Church Weighs Offering 'Office Space' to Occupy Seattle

As Occupy chapters throughout the country are facing evictions from their tent communities on public property, one West Coast church is thinking about lending space.

Saint Mark’s Episcopal Cathedral of Seattle, Wash., is considering offering their parking lot as “office space” for Occupy Seattle as its eviction date draws near.

The Right Rev. Gregory Rickel, bishop of the Episcopal Diocese of Olympia, sent an email out to church members asking about lending the space to the Occupy protesters.

In the email, Rickel said that he was not supportive of having the parking lot become another tent community like public parks across the nation have become, but rather wanted the space to be used more in an office capacity.

“[T]he movement needs to find ‘uncontested ground’ in which to move beyond simple survival and begin the work of solidifying their mission and vision,” wrote Rickel.

How churches should react to the Occupy movement has been a source of controversy, especially for those connected to mainline Protestant denominations.

Various tent communities in major American cities have included tents reserved for prayer and meditation, oftentimes organized by mainline Protestant clergy or laity.

When Occupy Oakland was raided by police, about a dozen of the people arrested were faith leaders.

Israel Jurich, a teaching parish student at St. Matthew Lutheran Church of Walnut Creek, Calif., was one of those arrested.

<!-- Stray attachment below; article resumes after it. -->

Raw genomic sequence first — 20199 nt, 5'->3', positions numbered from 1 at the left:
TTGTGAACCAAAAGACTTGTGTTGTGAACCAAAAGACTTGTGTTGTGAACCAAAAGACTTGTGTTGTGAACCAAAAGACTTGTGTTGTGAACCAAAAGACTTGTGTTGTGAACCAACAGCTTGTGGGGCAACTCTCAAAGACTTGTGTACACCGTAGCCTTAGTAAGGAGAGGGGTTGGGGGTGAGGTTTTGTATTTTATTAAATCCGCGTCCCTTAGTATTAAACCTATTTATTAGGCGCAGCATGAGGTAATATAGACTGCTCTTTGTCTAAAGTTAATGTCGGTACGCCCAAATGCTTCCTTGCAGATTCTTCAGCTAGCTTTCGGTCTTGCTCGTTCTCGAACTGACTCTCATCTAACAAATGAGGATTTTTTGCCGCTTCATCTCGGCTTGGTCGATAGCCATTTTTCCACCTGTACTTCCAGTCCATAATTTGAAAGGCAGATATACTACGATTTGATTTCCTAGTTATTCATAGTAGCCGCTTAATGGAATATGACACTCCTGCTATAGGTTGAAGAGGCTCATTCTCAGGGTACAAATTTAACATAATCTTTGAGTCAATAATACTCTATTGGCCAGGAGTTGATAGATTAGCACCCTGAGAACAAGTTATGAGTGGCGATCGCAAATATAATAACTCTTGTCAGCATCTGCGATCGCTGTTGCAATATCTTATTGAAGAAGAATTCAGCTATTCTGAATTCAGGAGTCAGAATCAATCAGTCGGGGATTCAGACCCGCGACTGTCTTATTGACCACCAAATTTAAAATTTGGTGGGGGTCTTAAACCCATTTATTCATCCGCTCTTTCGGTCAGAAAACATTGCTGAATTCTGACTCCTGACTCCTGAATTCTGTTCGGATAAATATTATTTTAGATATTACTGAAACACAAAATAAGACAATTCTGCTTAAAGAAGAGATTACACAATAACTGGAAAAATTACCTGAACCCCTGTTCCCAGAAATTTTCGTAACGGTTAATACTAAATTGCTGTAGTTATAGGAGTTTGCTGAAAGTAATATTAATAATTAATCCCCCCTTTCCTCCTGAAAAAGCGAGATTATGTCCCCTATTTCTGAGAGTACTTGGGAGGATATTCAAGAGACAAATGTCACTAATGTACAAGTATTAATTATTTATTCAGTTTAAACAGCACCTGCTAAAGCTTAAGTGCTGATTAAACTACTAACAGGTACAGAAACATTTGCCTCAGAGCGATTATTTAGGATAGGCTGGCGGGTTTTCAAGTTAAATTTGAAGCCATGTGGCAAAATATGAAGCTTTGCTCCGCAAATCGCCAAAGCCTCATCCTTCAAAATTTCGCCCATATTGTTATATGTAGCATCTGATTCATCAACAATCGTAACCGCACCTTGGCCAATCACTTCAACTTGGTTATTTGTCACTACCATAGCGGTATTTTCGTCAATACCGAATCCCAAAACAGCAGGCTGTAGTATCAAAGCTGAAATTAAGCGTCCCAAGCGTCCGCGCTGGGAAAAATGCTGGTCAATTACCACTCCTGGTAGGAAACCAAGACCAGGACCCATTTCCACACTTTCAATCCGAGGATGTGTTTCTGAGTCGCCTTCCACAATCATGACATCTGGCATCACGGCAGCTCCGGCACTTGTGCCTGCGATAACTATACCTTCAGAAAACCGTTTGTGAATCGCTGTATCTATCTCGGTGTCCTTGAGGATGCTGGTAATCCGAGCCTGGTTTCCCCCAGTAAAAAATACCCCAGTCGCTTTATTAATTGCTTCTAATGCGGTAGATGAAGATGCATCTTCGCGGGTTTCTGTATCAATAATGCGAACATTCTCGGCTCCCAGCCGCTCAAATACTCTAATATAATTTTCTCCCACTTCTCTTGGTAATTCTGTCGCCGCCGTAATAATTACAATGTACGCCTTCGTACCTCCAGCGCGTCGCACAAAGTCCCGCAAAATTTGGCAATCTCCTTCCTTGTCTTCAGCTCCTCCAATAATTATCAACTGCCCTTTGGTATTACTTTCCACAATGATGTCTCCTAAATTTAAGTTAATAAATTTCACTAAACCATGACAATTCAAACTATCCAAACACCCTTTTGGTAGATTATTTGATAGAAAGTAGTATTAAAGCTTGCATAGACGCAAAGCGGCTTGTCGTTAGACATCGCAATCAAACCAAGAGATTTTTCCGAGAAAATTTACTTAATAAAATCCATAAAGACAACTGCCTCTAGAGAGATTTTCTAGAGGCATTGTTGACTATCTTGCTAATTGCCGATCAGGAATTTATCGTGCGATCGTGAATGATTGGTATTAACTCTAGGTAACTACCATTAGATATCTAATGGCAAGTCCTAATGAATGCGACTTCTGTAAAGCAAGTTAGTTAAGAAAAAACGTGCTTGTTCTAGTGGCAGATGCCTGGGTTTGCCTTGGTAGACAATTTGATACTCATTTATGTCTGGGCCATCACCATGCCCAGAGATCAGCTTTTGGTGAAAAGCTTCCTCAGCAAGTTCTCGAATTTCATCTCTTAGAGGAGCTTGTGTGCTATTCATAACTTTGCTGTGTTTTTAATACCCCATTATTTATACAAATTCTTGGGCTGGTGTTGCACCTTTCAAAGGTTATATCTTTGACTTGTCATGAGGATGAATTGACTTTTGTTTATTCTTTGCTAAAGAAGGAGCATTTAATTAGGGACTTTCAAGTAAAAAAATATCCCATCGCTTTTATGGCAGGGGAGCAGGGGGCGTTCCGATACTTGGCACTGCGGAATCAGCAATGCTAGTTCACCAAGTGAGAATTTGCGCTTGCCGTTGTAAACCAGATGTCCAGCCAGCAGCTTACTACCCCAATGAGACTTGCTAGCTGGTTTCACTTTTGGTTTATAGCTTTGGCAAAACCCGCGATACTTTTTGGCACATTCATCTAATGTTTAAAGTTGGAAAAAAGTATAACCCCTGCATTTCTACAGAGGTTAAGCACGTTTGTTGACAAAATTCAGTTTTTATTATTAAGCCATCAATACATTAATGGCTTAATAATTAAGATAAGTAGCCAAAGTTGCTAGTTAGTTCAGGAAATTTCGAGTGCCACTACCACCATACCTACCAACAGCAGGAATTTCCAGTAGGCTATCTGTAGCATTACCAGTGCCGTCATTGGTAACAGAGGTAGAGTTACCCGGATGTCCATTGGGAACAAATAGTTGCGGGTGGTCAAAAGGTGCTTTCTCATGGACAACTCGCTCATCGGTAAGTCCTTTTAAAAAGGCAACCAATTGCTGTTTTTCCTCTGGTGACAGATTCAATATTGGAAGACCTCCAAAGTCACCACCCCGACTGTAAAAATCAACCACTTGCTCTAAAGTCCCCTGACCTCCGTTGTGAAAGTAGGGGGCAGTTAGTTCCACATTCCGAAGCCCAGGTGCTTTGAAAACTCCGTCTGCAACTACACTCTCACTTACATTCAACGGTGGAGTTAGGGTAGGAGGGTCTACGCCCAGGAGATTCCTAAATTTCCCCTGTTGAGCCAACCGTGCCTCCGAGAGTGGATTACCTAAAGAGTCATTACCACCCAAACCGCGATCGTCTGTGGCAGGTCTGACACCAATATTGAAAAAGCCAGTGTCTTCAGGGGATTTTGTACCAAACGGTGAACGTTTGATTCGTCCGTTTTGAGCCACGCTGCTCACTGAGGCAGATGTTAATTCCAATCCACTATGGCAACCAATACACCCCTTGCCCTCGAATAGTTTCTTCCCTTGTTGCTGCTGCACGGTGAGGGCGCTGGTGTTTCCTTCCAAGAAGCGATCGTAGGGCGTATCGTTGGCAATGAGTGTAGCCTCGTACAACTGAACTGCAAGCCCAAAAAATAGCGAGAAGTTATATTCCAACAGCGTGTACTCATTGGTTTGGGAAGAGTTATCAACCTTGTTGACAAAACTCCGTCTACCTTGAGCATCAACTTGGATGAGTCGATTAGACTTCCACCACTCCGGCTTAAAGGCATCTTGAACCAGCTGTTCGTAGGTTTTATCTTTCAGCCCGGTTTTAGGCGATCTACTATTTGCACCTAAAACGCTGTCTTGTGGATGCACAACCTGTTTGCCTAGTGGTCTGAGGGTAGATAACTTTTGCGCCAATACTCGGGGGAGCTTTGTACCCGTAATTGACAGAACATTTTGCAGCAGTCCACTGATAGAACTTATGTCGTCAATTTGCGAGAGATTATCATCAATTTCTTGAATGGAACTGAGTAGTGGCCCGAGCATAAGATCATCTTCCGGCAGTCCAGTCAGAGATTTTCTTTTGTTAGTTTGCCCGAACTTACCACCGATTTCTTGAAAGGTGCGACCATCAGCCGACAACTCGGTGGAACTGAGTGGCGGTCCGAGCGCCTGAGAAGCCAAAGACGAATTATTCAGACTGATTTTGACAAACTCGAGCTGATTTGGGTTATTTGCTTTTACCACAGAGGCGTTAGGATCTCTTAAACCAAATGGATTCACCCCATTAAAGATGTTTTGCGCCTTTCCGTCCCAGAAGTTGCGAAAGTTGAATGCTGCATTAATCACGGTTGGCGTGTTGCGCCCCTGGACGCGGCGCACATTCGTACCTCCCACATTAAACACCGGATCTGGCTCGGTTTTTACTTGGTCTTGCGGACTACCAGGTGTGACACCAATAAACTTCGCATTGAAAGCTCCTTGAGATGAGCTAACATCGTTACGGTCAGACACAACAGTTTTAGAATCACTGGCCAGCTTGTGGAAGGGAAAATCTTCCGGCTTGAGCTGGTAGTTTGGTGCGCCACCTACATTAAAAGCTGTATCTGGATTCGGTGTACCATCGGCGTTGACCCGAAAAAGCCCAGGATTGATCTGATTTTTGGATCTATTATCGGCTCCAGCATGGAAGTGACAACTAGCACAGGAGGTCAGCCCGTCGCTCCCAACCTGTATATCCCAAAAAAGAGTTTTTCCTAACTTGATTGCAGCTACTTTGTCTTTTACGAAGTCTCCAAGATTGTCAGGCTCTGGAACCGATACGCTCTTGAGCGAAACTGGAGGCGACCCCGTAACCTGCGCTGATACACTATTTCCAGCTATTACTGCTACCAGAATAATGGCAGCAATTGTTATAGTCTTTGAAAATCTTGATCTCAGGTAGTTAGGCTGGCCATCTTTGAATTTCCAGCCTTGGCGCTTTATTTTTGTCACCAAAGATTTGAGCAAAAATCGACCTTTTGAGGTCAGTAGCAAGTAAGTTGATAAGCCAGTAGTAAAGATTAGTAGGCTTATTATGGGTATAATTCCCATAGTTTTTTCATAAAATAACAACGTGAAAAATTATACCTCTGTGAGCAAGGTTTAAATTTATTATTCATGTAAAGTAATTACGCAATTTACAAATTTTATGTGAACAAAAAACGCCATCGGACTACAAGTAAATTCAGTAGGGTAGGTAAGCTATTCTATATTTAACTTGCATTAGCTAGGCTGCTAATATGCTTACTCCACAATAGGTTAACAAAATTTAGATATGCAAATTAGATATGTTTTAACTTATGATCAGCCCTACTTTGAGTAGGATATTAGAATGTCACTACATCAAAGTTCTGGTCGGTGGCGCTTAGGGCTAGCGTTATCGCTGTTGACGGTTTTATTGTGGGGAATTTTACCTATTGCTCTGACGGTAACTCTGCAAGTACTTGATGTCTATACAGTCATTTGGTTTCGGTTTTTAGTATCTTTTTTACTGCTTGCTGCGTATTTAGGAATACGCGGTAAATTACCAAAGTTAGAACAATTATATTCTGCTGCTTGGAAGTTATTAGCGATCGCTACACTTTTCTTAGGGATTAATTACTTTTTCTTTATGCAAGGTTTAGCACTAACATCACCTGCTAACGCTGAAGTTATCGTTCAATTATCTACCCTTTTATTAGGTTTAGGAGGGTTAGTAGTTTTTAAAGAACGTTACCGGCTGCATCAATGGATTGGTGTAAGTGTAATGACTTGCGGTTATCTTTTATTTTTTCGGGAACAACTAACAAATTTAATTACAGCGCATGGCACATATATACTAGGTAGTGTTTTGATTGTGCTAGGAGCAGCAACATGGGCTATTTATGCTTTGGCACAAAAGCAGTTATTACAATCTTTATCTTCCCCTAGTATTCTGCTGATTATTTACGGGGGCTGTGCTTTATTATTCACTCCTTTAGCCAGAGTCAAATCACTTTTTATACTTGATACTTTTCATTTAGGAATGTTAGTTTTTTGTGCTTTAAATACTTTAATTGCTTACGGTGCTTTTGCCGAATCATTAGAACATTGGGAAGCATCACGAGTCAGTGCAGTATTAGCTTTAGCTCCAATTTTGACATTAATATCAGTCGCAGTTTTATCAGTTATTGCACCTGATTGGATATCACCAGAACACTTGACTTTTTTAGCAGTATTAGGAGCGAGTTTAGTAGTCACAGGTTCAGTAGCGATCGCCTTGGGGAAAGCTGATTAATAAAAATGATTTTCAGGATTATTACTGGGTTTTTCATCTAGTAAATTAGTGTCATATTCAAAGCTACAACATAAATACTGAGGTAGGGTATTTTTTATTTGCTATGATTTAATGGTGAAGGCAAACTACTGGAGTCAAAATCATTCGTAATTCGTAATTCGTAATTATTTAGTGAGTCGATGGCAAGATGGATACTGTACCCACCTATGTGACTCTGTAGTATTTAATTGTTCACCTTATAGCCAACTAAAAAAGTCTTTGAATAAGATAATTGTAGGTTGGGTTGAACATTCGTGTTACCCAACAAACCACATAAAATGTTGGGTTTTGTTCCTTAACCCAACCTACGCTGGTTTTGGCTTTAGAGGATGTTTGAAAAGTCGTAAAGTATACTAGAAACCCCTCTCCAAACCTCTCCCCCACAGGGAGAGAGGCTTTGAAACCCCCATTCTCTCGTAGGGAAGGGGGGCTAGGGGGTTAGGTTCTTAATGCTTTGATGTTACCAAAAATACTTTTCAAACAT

“Christians, whether in agreement or opposition to the movement's aims can still work to provide spiritual, emotional, and even material care to those people involved,” said Jurich.

“Christians have a wide-ranging consensus going back to Jesus that the poor are blessed,” said Donna Schaper, senior minister for Judson Memorial Church in New York City.

As with St. Mark’s Cathedral in Seattle, Judson Memorial is also looking to help Occupy Wall Street protesters dislodged due to their tent community in Zuccotti Park being broken up.

However others, such as Mark Tooley of the Institute for Religion and Democracy, view the Occupy movement as being fundamentally un-Christian.

“Thoughtful Christians should be wary of OWS' utopianism, call to class warfare, conspiratorial view of the world, entitlement mentality and, at least on its fringes, some anti-Semitism,” Tooley said in an earlier interview.

“Should churches promote a specific political agenda, especially one focused on resentment and covetousness? Most Christians would say no.”

It remains to be seen if St. Mark’s Cathedral will help Occupy Seattle maintain its presence in the city, as their eviction from Seattle Central Community College is set for this weekend.

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